Freezing (or Cryopreservation) of embryos is a common procedure. Since in a typical IVF cycle, multiple embryos are created and only one or 2 embryos are transferred into the uterus, there is sometimes a surplus of embryos. These embryos, if viable and of adequate quality, can be frozen for future use in a frozen embryo transfer (FET) cycle.
A FET offers significant cost savings in comparison to a fresh IVF cycle as the medications used to prepare the lining of the uterus are relatively inexpensive and the patient does not have to undergo an egg retrieval, which requires it to be performed in an operating room in the presence of an anesthesiologist. Furthermore, the availability of cryopreservation permits patients to transfer fewer embryos during a fresh cycle, reducing the risk of high-order multiple gestations (triplets or greater). Other possible reasons for cryopreservation of embryos include freezing all embryos in the initial cycle to prevent severe ovarian hyperstimulation syndrome (OHSS), or if a couple is concerned that their future fertility potential might be reduced due to necessary medical treatment (e.g., cancer therapy or surgery).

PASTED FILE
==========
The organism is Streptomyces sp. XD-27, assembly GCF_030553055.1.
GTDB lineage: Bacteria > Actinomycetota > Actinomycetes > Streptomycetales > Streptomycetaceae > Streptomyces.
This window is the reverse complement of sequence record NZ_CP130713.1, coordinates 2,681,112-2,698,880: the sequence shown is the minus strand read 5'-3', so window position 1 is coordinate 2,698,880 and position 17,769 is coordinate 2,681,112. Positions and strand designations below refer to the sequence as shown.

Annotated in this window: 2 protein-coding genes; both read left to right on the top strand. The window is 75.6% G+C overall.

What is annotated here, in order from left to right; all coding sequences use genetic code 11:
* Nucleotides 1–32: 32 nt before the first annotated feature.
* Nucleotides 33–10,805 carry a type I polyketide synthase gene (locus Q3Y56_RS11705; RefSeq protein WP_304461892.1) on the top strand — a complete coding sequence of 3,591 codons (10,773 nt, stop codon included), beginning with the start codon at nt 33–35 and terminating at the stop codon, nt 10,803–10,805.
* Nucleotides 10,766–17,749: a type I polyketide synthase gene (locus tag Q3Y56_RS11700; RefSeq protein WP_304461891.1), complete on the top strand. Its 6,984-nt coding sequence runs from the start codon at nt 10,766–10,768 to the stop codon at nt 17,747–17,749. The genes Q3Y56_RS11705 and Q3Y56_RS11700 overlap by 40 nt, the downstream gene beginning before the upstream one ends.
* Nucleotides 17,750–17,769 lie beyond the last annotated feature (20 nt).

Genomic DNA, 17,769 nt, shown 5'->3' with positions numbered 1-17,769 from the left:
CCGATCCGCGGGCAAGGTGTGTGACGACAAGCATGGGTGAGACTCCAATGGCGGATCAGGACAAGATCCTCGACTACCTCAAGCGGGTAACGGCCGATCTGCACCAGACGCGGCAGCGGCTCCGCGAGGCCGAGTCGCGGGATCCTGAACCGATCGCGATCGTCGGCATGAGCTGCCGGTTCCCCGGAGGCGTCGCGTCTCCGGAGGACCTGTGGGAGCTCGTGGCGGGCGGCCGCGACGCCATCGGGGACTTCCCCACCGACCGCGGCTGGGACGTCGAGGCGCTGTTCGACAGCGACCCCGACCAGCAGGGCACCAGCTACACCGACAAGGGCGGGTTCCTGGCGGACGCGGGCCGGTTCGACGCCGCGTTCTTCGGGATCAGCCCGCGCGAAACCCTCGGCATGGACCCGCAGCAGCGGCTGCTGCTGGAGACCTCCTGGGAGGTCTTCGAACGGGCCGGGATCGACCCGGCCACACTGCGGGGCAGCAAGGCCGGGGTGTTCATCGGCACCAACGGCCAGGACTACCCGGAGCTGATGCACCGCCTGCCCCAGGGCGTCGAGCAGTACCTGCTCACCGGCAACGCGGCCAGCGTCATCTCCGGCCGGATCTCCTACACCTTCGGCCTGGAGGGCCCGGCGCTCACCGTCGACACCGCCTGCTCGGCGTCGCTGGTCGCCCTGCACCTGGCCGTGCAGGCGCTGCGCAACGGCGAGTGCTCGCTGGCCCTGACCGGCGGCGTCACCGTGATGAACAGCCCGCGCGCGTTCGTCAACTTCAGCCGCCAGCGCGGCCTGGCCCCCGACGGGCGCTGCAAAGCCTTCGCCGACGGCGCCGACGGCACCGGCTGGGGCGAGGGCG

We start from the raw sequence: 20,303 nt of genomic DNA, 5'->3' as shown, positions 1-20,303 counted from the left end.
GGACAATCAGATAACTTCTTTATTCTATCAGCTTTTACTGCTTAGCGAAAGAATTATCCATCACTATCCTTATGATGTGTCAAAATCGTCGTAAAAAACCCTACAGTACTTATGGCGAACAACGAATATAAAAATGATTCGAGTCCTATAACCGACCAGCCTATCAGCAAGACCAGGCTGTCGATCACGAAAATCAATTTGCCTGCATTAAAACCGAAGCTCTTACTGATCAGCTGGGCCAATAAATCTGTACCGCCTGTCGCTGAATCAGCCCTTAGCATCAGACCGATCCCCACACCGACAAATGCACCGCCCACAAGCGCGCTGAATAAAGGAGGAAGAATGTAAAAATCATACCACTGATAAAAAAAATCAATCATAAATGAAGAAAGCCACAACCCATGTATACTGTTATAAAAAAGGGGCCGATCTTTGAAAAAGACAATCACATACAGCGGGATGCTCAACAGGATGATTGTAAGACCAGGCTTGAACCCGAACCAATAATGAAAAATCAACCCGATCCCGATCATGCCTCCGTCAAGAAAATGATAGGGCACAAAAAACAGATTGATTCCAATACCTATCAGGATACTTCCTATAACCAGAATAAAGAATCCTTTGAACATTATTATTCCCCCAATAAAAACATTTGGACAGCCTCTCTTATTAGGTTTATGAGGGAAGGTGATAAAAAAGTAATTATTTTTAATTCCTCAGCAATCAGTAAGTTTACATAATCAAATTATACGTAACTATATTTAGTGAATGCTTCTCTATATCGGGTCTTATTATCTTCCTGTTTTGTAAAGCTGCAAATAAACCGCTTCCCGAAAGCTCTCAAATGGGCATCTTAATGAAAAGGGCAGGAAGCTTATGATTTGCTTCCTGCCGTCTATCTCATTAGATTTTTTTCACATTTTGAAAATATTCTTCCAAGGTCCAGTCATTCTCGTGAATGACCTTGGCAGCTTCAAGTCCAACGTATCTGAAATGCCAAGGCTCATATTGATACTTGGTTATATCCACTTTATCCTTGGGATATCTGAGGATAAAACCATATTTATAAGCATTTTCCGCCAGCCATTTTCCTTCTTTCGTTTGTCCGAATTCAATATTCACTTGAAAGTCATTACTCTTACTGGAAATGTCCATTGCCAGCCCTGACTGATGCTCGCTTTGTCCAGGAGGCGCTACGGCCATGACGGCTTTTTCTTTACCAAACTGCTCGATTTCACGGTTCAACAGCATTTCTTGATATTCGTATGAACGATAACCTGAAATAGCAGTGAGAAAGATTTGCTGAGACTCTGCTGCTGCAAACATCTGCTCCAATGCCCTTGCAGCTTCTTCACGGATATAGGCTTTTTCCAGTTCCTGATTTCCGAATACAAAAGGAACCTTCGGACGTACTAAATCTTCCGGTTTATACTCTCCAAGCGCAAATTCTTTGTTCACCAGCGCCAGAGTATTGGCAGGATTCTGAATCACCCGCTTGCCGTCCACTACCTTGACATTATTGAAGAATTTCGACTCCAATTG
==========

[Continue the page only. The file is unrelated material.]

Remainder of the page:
Overall pregnancy rates at the national level with frozen embryos are lower than with fresh embryos. This, at least in part, results from the routine selection of the best-looking embryos for fresh transfer, reserving the ‘second-best’ for freezing. There is some evidence that pregnancy rates are similar when there is no such selection.